Original Research

A hospitalist postgraduate training program for physician assistants



Many hospitalist groups are hiring physician assistants (PAs) to augment their physician services. Finding PAs with hospitalist experience is difficult. Employers often have to recruit PAs from other specialties or hire new graduates who have limited hospital experience. Furthermore, entry‐level PA training focuses on primary care, with more clinical rotations centered in the outpatient setting. In light of these challenges, our institution created a 12‐month postgraduate training program in Hospital Medicine for 1 PA per year. It is the first reported postgraduate PA hospitalist fellowship to offer a certificate of completion. The program's curriculum is based on the Society of Hospital Medicine (SHM) “Core Competencies,” and is comprised of 12 one‐month rotations in different aspects of hospital medicine supplemented by formal didactic instruction. In addition, the PA fellow completes “teaching modules” on various topics not directly covered in their rotations. Furthermore, this postgraduate physician assistant training program represents a model that can be utilized at almost any institution, academic or community‐based. As the need for hospitalists increases, so will the need for trained physician assistants in hospital medicine. Journal of Hospital Medicine 2010;5:94–98. © 2010 Society of Hospital Medicine.

Copyright © 2010 Society of Hospital Medicine

In recent years, the demand for hospitalists has outstripped the supply, creating a national shortage.1, 2 A recent Society of Hospital Medicine (SHM) survey found that in the last 2 years there has been a 31% mean growth increase in the number of hospitalist groups.3 As hospitalists are becoming more difficult to recruit, many practices are utilizing physician assistants (PAs) and nurse practitioners (NPs), collectively referred to as nonphysician providers (NPPs) to help offset the workload.4 The SHM survey also noted that the number of hospitalist groups utilizing NPPs increased from 29% to 38%.3 The exact number of NPPs working for hospitalist groups is unknown.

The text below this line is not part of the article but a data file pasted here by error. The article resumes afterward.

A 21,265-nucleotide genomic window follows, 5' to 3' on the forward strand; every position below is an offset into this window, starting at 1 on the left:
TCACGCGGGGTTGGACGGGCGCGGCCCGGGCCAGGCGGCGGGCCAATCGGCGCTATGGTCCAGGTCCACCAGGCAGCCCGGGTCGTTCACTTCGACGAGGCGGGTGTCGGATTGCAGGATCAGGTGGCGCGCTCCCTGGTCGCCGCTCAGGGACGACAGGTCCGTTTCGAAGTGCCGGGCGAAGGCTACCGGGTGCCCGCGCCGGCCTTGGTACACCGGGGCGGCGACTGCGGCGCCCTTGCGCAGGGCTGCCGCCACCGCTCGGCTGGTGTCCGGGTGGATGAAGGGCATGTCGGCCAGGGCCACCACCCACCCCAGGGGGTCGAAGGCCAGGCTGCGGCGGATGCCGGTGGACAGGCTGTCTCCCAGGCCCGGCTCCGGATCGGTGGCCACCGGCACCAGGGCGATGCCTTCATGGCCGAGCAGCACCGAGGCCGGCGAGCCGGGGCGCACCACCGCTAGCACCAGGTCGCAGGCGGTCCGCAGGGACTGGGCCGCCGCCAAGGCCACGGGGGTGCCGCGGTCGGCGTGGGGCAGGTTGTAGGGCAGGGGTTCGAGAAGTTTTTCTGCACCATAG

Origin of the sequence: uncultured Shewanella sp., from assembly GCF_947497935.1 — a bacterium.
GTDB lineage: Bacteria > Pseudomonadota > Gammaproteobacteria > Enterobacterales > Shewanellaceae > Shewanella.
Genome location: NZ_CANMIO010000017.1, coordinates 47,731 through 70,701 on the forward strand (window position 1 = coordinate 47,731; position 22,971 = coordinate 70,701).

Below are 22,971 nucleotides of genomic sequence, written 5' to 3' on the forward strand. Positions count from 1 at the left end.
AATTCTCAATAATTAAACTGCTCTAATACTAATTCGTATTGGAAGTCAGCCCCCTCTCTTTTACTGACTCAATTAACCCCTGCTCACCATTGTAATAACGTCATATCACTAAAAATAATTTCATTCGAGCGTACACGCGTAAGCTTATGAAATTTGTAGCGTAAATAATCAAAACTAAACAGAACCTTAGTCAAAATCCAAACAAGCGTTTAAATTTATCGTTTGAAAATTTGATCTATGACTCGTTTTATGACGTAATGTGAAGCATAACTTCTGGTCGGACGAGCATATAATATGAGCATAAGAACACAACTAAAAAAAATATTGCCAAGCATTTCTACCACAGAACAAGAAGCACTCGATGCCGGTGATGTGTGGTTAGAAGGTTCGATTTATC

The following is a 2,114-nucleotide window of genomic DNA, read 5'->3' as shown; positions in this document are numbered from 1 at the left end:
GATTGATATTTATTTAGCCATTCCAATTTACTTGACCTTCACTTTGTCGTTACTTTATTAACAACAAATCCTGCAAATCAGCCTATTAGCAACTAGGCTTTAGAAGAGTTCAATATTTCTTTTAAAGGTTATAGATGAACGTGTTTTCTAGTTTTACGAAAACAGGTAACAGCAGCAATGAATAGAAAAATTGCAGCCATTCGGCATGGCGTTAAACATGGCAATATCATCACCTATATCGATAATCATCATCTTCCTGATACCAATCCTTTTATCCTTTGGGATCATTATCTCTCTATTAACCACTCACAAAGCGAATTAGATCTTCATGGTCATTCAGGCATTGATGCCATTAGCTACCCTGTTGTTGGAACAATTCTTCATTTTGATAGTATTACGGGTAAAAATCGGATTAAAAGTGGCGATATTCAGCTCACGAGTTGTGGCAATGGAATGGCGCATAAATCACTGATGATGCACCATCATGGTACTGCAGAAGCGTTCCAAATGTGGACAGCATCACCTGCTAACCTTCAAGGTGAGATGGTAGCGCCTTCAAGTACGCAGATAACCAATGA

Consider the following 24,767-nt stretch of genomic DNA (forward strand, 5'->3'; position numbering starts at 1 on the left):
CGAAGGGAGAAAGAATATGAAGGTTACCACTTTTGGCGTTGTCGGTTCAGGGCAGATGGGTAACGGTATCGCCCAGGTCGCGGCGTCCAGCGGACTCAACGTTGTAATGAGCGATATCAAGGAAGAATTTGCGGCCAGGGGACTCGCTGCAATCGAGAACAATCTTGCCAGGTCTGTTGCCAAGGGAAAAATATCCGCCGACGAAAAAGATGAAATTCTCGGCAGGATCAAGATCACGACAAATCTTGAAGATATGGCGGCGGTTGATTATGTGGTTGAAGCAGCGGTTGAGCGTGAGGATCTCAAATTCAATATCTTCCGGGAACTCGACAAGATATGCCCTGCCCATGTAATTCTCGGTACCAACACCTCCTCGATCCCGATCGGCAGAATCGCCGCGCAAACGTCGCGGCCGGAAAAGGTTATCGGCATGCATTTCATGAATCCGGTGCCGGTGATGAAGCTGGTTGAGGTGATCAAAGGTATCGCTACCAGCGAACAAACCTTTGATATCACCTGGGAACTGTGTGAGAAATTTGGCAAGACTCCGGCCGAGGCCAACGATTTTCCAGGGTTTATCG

Hospitalist NPPs are in demand for reasons other than just physician shortages. NPPs have been utilized to fill the gap in many institutions where the workforce was impacted by the 2002 Accreditation Council for Graduate Medical Education (ACGME) ruling to restrict resident work hours. Several studies have documented NPPs' ability to assist with the compliance of ACCGME resident work‐hour restrictions while maintaining patient continuity of care, improving length of stays, and reducing health care costs on various hospital services.59 Dresselhaus et al.10 found that 56% of medical resident's time on service was delegated to tasks not related to direct patient care. They proposed that these tasks can be delegated to the NPPs, leaving more time for the residents to focus on direct patient care. In a recent study performed at a Pennsylvania hospital, patients presenting to the emergency department with low‐risk chest pain (based upon thrombolysis in myocardial infarction [TIMI] risk score) were admitted to a nonteaching service staffed with NPPs and attending physicians. Simultaneously, a similar group of low‐risk chest pain patients were admitted to a traditional internal medicine resident service. The results demonstrated lower median length of stay and hospital charges on the nonteaching service. This study suggested that NPPs can offset the workload volume for medical residents, allowing them to focus on patients with higher acuity and greater learning value.11

Barriers to Finding Experienced NPPs in Hospital Medicine